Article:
Following nearly eight years of increased regulatory demand under the Obama administration, can the opposite ideology be expected from a President Trump?

As the industry anticipates the incoming Trump administration and the future regulatory landscape, Advisors Asset Management CEO Scott Colyer says that the likelihood of loosening regulatory reigns may free up spending previously directed toward compliance teams. Deals to grow compliance departments may be reworked, providing new discussion about M&A and how firms may look in the years ahead.

"The elevated cost of compliance over the last eight years has made it very difficult for the smaller guys," Colyer said, adding that without the costly practice, "potential layoffs may come" as a result.

Colyer says the new landscape will offer clients more deal-making opportunities.

"I think the most popular thing now is that if [your client is a] small RIA, there are services out that will broker deals, combine you with another one and create some sort of a buyout," he said. "I think those will continue to escalate because larger is always going to be better."

Colyer sat down for an interview with Money Management Executive last week. This is an edited version of the conversation.

How do you foresee a Trump administration impacting future M&A?

The last eight years have not been a cake walk. We almost blew up the world in 2008, and there's been a huge amount of regulation in the financial services business as a result. There has been a sea change as to who can do what business.

After Election Day we find that we are going to have less regulation, less taxes and probably a bunch of fiscal stimulus. It's probably good for our business, but this doesn't have anything to do with the outgoing administration. This has to do with eight years of ultra-low interest rates that has turned peoples' retirement plans south because they haven't made a return.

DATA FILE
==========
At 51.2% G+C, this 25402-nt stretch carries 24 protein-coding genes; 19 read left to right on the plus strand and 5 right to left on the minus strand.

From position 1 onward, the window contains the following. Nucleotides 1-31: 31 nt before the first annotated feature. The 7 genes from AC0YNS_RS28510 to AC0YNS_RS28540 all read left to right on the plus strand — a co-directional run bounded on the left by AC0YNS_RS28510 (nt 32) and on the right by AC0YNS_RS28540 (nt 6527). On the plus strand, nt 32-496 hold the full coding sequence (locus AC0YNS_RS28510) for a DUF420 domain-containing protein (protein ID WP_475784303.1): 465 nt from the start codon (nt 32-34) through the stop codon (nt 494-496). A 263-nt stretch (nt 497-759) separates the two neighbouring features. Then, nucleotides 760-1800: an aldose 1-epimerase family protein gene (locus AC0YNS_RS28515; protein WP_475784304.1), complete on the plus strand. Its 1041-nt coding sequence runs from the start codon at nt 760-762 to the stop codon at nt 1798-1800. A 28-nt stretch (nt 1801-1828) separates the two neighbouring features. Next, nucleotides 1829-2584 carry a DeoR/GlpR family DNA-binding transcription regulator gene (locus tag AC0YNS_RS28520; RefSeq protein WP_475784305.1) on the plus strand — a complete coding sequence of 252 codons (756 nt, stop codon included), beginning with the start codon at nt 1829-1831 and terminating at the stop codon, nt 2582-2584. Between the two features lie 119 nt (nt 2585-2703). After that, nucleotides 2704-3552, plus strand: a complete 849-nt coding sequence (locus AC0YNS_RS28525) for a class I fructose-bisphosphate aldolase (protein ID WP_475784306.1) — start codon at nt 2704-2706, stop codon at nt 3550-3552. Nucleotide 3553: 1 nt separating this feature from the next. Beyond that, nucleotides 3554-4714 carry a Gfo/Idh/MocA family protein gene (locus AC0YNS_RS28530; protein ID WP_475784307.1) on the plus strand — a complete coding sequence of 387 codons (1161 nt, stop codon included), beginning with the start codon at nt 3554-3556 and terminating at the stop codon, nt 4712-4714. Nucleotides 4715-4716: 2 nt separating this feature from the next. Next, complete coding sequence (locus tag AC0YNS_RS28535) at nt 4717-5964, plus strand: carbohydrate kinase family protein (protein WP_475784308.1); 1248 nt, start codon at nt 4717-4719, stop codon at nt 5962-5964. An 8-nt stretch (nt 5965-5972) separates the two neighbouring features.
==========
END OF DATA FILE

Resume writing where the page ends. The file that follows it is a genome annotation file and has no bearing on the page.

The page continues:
I don't see anything bad about what happened on Election Day, but as far as our business is concerned it might be a little volatile because of the things they've said that aren't making people calm.

Will there be any impact on a current industry trend toward passive?

I think the Department of Justice incensed advisers towards a fee-based platform with the rollout of the fiduciary rule. Passive is a lot cheaper than active, but I don't think you'll ever be without active managers. I know there has been a flood moving out of active, and it scares the heck out of active managers, but that's also because you have the spread of ETFs.

ETFs that were born in passive have matured and now there are now these actively managed ETFs. I would suggest that everybody begins to do the same thing in the market.

How will this impact industry consolidation?

Over the 30 years or so that I've been doing this, we've been in consolidation. Regulations like the fiduciary rule severely penalize firms that are transactional in nature, and we're not prepared for this. Now that doesn't include Merrill Lynch, Morgan Stanley or Wells Fargo, but it does include firms like Edward Jones, Ameriprise, LPL and then some of the independent brokerages. Some are farther along than others, and it's not that Edward Jones isn't going to do well.

“Everybody thinks fee-based is better for the client but a lot of clients don’t see it that way,” said Advisors Asset Management CEO Scott Colyer.

There is this assumption out there that everybody thinks fee-based is better for the client, but a lot of clients don't see it that way. I came out of the fixed-income world, and if you had a portfolio full of bonds, why pay someone 1%? I think there's a bit of a pushback there, but I do think that the fiduciary rule, if it stands, will accelerate the move to RIAs.

With the fiduciary rule possibly off the table, what can be expected for M&A?